Dean, Dora [Dora Dean Babbige Johnson](born: 1872 - died: 1949)
Dora Dean Babbige Johnson was born Dora Babbige in Covington, KY. She was known in vaudeville as "The Black Venus." She was married to Charles E. Johnson, with whom she performed as a couple, often billed as the creators of the Cake Walk dance. Dean and Johnson were a stylish and graceful dance team who perfected the Cake Walk into a high-stepping swank. They also performed soft-shoe and wing dancing and were stars of "The Creole Show," which emphasized couples dancing.
Dean and Johnson were the first African American couple to perform on Broadway. They were also the first to perform in evening attire; they were the best-dressed couple on stage. They were the first to use strobe lighting. It has also been said that the couple was the first to use steel taps on their dance shoes, but this has not been verified. Beginning in 1903, the couple lived and performed mostly in Europe and some in Australia and the U.S.
Dean was described as possessing a plump, striking figure; she posed for German painter Ernest von Heilmann; the painting was unveiled in 1902 at the coronation of King Edward VII and exhibited at the Paris Expo.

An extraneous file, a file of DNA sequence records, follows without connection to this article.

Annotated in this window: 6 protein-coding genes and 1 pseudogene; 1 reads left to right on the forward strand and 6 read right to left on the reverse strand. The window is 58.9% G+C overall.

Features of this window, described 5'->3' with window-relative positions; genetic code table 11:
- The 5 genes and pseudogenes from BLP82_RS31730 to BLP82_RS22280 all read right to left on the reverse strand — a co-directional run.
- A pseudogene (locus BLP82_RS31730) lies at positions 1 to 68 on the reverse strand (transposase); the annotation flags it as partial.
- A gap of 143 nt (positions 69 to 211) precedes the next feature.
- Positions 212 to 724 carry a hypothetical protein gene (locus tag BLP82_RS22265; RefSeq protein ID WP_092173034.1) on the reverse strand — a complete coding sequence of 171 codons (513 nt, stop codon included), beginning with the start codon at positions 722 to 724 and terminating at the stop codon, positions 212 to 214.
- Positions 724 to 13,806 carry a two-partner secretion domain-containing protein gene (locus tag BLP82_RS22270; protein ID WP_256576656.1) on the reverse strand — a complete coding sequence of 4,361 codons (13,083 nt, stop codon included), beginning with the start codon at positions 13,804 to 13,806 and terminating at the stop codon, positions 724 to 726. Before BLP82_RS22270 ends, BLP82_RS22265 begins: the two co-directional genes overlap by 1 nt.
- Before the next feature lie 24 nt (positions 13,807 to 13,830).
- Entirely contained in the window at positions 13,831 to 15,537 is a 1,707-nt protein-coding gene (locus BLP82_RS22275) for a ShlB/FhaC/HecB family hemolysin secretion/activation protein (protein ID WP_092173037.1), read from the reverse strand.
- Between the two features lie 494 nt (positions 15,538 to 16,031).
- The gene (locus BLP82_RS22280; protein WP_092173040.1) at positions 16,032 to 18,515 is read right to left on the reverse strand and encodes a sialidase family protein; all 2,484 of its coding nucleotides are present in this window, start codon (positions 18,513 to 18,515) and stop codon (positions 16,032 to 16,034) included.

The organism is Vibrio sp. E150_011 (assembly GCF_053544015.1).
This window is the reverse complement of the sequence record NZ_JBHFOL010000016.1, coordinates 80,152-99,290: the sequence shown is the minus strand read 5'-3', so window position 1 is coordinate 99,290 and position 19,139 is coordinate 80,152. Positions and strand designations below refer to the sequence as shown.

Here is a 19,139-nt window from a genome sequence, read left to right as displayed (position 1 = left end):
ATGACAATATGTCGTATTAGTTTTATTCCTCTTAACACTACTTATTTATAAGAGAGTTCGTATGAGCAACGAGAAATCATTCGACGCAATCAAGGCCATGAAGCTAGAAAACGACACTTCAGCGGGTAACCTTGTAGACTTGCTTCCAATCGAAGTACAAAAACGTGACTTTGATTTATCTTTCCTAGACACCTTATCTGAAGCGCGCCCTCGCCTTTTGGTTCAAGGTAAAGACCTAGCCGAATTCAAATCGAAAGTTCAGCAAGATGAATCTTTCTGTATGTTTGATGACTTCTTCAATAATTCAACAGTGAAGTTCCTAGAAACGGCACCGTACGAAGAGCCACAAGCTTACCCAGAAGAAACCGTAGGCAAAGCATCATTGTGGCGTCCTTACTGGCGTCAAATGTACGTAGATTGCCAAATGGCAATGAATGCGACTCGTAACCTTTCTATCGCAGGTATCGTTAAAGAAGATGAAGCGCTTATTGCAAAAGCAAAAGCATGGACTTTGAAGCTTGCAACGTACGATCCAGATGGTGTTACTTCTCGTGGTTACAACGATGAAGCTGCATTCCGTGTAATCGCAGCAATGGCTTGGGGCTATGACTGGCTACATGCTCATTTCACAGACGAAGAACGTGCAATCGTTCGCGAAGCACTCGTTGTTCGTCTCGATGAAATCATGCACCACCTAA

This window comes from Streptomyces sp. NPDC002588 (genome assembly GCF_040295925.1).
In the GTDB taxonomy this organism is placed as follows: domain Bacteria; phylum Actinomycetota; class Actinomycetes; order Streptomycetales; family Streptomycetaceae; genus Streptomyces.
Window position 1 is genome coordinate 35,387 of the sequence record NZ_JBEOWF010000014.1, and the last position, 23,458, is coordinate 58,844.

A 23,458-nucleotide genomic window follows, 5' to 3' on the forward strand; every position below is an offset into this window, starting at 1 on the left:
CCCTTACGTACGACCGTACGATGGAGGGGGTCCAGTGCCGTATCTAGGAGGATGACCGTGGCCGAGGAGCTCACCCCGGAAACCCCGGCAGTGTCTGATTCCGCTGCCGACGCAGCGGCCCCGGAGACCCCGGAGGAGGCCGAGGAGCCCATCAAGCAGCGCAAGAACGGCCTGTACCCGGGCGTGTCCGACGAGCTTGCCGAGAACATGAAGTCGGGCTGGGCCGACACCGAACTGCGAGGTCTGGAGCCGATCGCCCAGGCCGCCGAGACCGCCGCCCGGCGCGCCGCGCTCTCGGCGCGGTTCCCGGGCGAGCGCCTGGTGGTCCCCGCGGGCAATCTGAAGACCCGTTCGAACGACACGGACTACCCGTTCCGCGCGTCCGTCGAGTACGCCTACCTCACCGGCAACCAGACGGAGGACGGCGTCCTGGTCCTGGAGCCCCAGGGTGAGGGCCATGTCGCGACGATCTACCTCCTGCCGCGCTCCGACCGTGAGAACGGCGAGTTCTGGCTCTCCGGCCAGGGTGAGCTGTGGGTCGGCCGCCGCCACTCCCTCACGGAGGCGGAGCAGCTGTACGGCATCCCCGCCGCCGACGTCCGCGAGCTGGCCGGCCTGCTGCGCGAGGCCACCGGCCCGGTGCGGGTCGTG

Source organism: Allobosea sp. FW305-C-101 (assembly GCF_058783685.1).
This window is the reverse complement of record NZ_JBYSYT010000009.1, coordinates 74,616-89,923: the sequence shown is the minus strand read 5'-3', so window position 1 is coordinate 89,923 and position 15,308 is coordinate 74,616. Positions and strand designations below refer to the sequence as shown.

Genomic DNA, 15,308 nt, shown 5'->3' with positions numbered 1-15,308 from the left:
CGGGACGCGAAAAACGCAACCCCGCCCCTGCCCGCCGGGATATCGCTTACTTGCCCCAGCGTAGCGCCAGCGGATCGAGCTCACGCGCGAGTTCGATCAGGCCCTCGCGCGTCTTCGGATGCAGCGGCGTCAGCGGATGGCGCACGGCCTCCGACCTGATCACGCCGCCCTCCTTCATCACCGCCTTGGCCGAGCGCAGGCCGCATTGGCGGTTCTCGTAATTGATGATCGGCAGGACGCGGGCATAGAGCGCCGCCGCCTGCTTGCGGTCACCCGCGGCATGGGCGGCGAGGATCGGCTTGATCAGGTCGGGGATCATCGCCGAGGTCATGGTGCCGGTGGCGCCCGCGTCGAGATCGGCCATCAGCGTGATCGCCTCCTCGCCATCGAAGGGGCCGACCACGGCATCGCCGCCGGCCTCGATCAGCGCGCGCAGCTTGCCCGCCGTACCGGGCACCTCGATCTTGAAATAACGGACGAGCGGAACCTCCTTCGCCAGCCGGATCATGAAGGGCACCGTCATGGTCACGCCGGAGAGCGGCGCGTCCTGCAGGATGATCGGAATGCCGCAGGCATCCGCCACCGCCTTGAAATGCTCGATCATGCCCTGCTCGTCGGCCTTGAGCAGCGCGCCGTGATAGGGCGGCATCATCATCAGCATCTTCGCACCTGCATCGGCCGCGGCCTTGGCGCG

They returned home in 1913. The couple had divorced in 1910; once back in the U. S. they continued performing separately but not together for a long while. In 1930, Dean had an acting role in the film Georgia Rose, an all African American talkie by white director Harry Gant. Dean and Johnson reunited as a team and a couple in 1934, and both retired by 1942. They spent the remainder of their lives in Minneapolis, MN.
For more see Tap Roots, by M. Knowles; "Dora Dean" in the Biographical Dictionary of Dance, by B. N. Cohen-Stratyner; and vol. 2 of the African American National Biography, edited by H. L. Gates, Jr. and E. B. Higginbotham. See also Dora Dean and Charles Johnson on the streetswing.com site, which includes a photograph of the team.